How Mohan Viddam, Vikram Rajadhyaksha and Purba Majumder all founded successful Columbus companies

Mohan Viddam left India 35 years ago with one suitcase. After earning his first master's degree in animal science at Kansas State University, Viddam planned to return to India and pursue a career in organic farming. He became fascinated with computers while writing his thesis, however. Instead of returning to India, he enrolled in the University of South Carolina for his master's in computer science.

Viddam worked for AT&T Bell Labs in Columbus for over a decade. In 1992 he founded Dublin-based Halcyon Technology Solutions, an IT consulting firm which develops Microsoft solutions and licensed software.

Today, Halcyon employs 145 full-time and contract staffers. Viddam, Halcyon's chairman and CEO, and Halcyon President Sanjay Dudaney were awarded the 2015 Small Business Leader Award by the Columbus Chamber.

Viddam's success is overshadowed only by his commitment to public service in Ohio and in India. Viddam works with the Dublin AM Rotary Club to distribute free water backpacks to villagers in India. They distributed 300 in 2014.

Through Halcyon, Viddam operates an independent veterans training program. His no-cost, job-ready software testing course has been helping Ohio veterans develop workforce skills since 2011. The program has a 65-70 percent job placement rate.

"I'm very grateful, literally living the American dream. I always wanted to give back," says Viddam. "I'm using my company as a vehicle to do this kind of social work. I'm able to combine both of them-to grow the profitable side of the business and give back."

Vikram Rajadhyaksha began his studies at the Indian Institute of Technology, where he earned a BS in civil engineering. He came to Ohio for graduate studies in geotechnical engineering at the University of Cincinnati.

In 1978, he founded DLZ. Today, the Columbus-based engineering, architectural and surveying firm has over 600 employees in 20 offices and generated over $100 million in revenue in 2013.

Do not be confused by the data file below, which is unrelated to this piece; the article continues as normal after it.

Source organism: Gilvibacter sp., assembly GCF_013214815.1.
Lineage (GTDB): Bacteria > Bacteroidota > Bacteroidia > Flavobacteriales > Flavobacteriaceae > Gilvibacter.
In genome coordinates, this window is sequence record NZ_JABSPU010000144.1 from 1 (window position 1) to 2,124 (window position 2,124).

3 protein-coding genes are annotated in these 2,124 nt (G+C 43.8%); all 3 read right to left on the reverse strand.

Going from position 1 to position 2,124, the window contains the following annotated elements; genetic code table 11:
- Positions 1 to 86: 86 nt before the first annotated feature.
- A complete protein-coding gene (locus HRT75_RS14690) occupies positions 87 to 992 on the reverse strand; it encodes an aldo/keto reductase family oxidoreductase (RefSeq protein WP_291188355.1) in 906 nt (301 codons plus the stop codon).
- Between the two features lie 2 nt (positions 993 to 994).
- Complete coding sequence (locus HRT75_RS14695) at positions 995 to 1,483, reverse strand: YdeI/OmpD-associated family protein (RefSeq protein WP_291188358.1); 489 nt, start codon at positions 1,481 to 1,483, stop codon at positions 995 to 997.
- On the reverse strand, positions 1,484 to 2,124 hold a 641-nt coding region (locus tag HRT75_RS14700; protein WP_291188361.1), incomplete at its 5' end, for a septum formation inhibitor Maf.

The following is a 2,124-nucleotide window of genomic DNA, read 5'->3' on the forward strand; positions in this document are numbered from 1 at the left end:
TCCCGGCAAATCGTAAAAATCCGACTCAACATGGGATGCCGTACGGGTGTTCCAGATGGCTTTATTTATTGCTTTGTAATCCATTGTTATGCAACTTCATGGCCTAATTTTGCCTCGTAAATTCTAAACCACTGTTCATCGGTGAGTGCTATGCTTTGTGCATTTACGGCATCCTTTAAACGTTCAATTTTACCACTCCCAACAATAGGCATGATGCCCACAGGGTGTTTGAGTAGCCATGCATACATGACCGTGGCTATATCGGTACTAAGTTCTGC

In 1994, DLZ launched the India Hydropower Development Company in an international partnership with Infrastructure India. "We own six small hydropower plants totaling about 60 megawatts" in India, says Rajadhyaksha. A seventh plant is under construction. "So far, so good."

In 2010, the DLZ Hydrokenetic Company opened for business andinstalled India's first hydrokinetic turbine. Rajadhyaksha says India's demand for power is growing, as is the country's GDP. "There is money to be made."

Purba Majumder graduated from the University of Calcutta with a degree in geography and a full-ride scholarship at the University of Toledo.

By 2001, she was a vice president for JPMorgan Chase in Columbus. She left Chase to co-found the Columbus-based technology solutions firm Cybervation, where she is president.

In 2013, Majumder founded CoolTechGirls to interest young women in the wider central Ohio commmunity in science, technology, math and engineering. CoolTechGirls is a joint initiative between Cybervation, the City of Dublin and Dublin Entrepreneurial Center. Columbus area businesses and organizations including Cardinal Health, HMB and the Girl Scouts of Ohio's Heartland Council have staged CoolTechGirls events.

In India, girls and boys are both strongly encouraged to pursue STEM professions, she says. "This is where the jobs are, so we should expose our kids to those fields."